LONDON — European shares fell on Monday from six-week highs as a slowdown in China’s economy stalled a global equity rally, but sterling rallied to the day’s highs after Prime Minister Theresa May promised to be more “flexible” with lawmakers over Brexit.
Trade in general was subdued with U.S. markets closed for the Martin Luther King Jr. Day but equity prices were hit after data showed the Chinese economy, the world’s second biggest, grew 6.4 per cent in the fourth quarter from a year earlier, matching levels last seen in early 2009 during the global financial crisis.
The number was in line with forecasts, while factory output picked up stronger-than-expected in December and stronger services sector were some bright spots. That, along with expectations of more stimulus from Beijing, pushed Asian markets to the highest since early-December.
But the rally in world shares appeared to end there.
A pan-European equity index fell 1.3 per cent, below six-week highs hit on Friday while Germany shares, heavily exposed to exports to China, was 0.6 per cent lower on the day.
U.S. stock market futures, which offer an indication of how Wall Street shares will next open, were down roughly half a per cent.
“It seems that the optimism we saw in Asia did not extend into Europe,” said Brittany Baumann, macro strategist at TD Securities in London.
“And the start of this week is a reflection of the downside risk that still exist – Brexit and China/U.S. trade developments.”
China’s economy faces deep and complicated changes, President Xi Jinping said on Monday.
Growing signs of weakness in China — which has generated nearly a third of global growth in recent years — has fuelled anxiety about risks to the world economy in recent weeks and are weighing on profits for firms such as Apple.
“On balance, the (China) data is relatively positive and does not point to a hard landing,” said Timothy Graf, head of macro strategy at State Street Global Advisors in London.
“The consumption data being better than expected is the positive takeaway in that China is trying to engineer a move towards a consumer-led economy.”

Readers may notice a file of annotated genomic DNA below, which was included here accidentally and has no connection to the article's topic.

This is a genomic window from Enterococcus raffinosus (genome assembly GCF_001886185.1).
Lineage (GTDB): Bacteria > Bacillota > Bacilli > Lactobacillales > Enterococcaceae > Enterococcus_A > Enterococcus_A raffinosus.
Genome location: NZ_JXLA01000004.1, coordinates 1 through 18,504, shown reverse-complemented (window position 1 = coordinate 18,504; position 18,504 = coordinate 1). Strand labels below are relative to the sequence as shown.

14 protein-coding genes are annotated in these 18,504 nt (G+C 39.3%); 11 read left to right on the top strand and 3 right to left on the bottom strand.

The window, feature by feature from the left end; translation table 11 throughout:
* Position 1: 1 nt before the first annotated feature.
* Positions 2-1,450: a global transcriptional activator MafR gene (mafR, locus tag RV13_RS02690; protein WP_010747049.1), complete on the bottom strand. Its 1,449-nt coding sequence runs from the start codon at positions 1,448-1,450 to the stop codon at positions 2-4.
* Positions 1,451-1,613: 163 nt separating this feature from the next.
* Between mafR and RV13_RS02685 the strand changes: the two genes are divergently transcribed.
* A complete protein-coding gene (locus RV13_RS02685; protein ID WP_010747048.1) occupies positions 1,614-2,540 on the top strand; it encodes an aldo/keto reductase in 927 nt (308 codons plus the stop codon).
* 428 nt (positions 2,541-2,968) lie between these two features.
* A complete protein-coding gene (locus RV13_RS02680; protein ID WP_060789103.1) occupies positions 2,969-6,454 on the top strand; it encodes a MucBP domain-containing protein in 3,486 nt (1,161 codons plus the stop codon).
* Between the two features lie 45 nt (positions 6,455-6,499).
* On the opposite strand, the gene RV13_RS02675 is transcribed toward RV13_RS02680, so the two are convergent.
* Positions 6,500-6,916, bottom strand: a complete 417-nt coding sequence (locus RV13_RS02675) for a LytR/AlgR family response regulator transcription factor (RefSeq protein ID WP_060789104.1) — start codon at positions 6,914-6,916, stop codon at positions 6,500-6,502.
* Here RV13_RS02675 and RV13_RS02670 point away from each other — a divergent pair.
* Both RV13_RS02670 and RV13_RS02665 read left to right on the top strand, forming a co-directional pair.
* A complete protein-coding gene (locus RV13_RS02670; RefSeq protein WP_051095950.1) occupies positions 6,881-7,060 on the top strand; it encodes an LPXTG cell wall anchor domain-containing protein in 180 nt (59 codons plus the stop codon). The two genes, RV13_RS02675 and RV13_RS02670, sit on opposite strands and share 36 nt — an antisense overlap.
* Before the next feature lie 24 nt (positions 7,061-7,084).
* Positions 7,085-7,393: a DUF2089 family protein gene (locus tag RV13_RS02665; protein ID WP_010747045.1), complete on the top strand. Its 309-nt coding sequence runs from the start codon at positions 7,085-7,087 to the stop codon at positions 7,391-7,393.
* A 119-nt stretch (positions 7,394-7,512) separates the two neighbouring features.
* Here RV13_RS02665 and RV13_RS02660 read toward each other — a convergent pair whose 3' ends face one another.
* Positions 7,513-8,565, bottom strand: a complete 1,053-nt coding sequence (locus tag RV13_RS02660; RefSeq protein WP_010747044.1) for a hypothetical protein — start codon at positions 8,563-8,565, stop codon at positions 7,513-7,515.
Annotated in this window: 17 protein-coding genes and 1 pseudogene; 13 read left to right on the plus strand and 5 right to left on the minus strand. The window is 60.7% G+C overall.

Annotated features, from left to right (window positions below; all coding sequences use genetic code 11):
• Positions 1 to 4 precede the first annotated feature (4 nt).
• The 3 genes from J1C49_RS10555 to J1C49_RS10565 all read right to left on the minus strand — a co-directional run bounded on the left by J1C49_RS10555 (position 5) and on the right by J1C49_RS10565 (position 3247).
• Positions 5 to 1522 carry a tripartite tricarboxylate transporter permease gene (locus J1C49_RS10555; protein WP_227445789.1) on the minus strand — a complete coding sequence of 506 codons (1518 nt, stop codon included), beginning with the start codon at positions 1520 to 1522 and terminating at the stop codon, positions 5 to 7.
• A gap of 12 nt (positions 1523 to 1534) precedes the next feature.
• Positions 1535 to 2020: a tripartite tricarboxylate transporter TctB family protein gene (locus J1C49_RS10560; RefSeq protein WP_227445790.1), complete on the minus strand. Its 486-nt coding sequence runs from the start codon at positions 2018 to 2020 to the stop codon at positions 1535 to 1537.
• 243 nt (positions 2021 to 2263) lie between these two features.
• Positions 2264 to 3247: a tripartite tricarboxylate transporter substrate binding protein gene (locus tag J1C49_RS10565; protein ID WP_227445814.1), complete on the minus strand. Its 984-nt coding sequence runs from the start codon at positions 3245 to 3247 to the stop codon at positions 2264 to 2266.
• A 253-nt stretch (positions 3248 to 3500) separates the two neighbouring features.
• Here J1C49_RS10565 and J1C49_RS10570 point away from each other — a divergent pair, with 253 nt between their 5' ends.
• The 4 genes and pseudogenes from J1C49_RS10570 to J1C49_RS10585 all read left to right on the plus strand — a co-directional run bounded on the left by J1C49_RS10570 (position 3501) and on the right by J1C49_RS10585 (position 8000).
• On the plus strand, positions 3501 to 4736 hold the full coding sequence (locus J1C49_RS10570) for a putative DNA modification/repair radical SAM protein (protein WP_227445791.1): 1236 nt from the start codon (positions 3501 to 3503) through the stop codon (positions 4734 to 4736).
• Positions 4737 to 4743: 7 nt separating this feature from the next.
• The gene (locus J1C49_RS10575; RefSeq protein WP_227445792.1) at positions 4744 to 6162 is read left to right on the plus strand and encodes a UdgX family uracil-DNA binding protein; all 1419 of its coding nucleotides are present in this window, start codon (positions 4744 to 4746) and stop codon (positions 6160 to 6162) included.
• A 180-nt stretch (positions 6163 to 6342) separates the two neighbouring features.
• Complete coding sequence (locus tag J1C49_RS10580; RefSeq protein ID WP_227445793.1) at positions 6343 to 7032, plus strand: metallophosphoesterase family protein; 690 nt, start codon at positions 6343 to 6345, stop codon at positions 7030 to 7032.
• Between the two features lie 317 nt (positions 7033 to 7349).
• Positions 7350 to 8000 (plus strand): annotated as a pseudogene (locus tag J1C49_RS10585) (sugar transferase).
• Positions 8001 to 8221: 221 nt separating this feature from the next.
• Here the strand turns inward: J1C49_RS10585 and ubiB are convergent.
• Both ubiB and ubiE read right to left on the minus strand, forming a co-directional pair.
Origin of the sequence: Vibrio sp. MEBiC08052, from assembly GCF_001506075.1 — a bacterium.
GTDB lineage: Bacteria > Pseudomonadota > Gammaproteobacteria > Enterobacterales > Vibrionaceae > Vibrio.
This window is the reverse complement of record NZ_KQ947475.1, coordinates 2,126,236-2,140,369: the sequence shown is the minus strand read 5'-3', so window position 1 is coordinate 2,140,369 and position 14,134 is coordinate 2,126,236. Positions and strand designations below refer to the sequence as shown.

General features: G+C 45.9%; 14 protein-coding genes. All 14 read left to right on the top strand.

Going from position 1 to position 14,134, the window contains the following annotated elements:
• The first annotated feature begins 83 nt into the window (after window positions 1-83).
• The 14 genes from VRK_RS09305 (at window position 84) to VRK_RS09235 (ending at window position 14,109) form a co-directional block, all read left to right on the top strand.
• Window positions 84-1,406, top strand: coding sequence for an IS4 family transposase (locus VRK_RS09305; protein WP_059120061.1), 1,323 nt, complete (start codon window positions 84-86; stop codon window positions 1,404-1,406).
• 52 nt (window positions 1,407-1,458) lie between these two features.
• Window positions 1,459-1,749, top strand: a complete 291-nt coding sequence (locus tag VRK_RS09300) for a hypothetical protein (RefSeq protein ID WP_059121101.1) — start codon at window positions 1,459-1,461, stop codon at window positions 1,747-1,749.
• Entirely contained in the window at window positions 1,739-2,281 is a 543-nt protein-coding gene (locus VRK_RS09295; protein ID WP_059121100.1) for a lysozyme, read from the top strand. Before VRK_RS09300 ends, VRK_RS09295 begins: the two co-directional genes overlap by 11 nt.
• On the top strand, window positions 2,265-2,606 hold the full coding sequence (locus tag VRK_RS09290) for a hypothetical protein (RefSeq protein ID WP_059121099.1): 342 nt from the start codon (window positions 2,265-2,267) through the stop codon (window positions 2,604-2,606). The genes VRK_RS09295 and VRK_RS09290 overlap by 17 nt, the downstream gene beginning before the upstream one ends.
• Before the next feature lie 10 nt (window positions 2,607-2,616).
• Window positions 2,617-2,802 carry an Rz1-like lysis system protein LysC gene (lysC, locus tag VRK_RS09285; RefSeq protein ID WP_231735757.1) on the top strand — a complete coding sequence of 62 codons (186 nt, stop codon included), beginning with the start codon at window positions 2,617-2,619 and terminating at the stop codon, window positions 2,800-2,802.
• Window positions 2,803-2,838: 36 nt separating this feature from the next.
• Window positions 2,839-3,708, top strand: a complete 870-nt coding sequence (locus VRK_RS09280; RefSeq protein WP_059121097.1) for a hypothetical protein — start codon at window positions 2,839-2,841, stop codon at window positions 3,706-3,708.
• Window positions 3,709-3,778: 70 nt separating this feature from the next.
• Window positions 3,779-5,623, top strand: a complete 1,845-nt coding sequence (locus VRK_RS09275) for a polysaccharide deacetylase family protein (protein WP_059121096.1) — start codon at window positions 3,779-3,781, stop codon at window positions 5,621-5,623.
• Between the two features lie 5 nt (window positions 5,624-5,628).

But in other signs of caution, the Australian dollar, often used a liquid proxy for China investments, nudged down to $0.7156.
Oil prices also fell on further evidence that economic growth in China, the world’s second largest crude consumer, was easing. Brent crude oil futures fell 0.2 per cent to US$62.57 a barrel.
Brexit Plan B
In currency markets, sterling firmed after Prime Minister Theresa May indicated she would be more “flexible” with lawmakers, even though she refused to rule out a no-deal Brexit. There are few signs she can break a deadlock with parliament after her Brexit deal was rejected last week.
May offered to tweak her defeated deal by seeking further concessions from the European Union on a backup plan to avoid a hard border in Ireland.
Sterling fell initially as she spoke, then climbed to session highs, rising above $1.29. Against the euro it touched a high of 88.07 pence, up 0.2 per cent on the day, reversing earlier losses.
“Her failure to detail Plan B could be the catalyst to the parliament to taking control of the process,” John Marley, a senior currency consultant at FX risk management specialist, SmartCurrencyBusiness, said.
“Ultimately that makes an extension, a deal or even a second referendum more likely.”
Britain’s FTSE index traded around flat while British government bond yields slipped 3 basis points to 1.32 per cent.
© Thomson Reuters 2019